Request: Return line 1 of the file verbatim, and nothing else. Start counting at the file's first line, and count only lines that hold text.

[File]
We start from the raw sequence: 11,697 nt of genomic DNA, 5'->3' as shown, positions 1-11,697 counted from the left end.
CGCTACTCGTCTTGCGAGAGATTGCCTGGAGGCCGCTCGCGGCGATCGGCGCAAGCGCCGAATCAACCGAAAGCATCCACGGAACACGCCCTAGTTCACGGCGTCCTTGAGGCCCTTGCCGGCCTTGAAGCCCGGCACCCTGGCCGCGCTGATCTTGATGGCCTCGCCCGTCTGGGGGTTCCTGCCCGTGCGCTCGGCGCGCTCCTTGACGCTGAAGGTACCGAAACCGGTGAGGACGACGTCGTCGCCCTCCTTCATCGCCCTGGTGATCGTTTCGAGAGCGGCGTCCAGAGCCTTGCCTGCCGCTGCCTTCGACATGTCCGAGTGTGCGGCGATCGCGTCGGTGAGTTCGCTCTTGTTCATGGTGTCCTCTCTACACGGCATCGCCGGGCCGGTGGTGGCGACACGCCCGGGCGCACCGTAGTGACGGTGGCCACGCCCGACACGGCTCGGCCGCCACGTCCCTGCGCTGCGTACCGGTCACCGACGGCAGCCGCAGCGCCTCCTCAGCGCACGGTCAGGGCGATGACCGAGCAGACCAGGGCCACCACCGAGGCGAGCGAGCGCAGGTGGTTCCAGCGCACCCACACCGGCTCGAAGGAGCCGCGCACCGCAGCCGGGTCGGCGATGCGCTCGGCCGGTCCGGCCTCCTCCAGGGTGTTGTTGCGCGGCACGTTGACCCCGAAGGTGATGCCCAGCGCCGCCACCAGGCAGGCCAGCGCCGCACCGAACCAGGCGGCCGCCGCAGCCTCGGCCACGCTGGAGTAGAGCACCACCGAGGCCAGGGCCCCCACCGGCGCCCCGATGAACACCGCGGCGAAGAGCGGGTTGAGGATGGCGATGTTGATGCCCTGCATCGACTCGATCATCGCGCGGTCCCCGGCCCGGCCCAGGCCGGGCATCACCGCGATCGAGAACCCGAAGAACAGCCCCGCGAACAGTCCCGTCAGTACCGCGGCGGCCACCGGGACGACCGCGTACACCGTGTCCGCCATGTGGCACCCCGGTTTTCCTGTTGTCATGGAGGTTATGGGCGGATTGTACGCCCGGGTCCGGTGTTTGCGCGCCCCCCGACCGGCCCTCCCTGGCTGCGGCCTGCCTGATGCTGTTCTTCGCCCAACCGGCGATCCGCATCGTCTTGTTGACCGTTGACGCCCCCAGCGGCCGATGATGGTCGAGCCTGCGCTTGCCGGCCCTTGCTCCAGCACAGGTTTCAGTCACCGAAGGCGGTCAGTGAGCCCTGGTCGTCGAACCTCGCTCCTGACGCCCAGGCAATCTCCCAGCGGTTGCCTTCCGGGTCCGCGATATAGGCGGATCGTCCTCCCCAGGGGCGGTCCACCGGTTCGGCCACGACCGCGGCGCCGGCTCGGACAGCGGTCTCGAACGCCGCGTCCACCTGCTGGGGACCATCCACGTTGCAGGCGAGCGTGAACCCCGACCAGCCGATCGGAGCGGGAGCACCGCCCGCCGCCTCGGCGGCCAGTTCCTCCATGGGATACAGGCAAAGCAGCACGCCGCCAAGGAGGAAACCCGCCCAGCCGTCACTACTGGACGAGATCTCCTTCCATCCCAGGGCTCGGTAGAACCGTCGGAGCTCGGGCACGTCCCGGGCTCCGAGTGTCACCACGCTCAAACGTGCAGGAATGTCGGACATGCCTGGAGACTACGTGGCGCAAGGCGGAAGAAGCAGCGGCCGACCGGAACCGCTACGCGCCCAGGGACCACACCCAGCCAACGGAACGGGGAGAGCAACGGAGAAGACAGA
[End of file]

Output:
We start from the raw sequence: 11,697 nt of genomic DNA, 5'->3' as shown, positions 1-11,697 counted from the left end.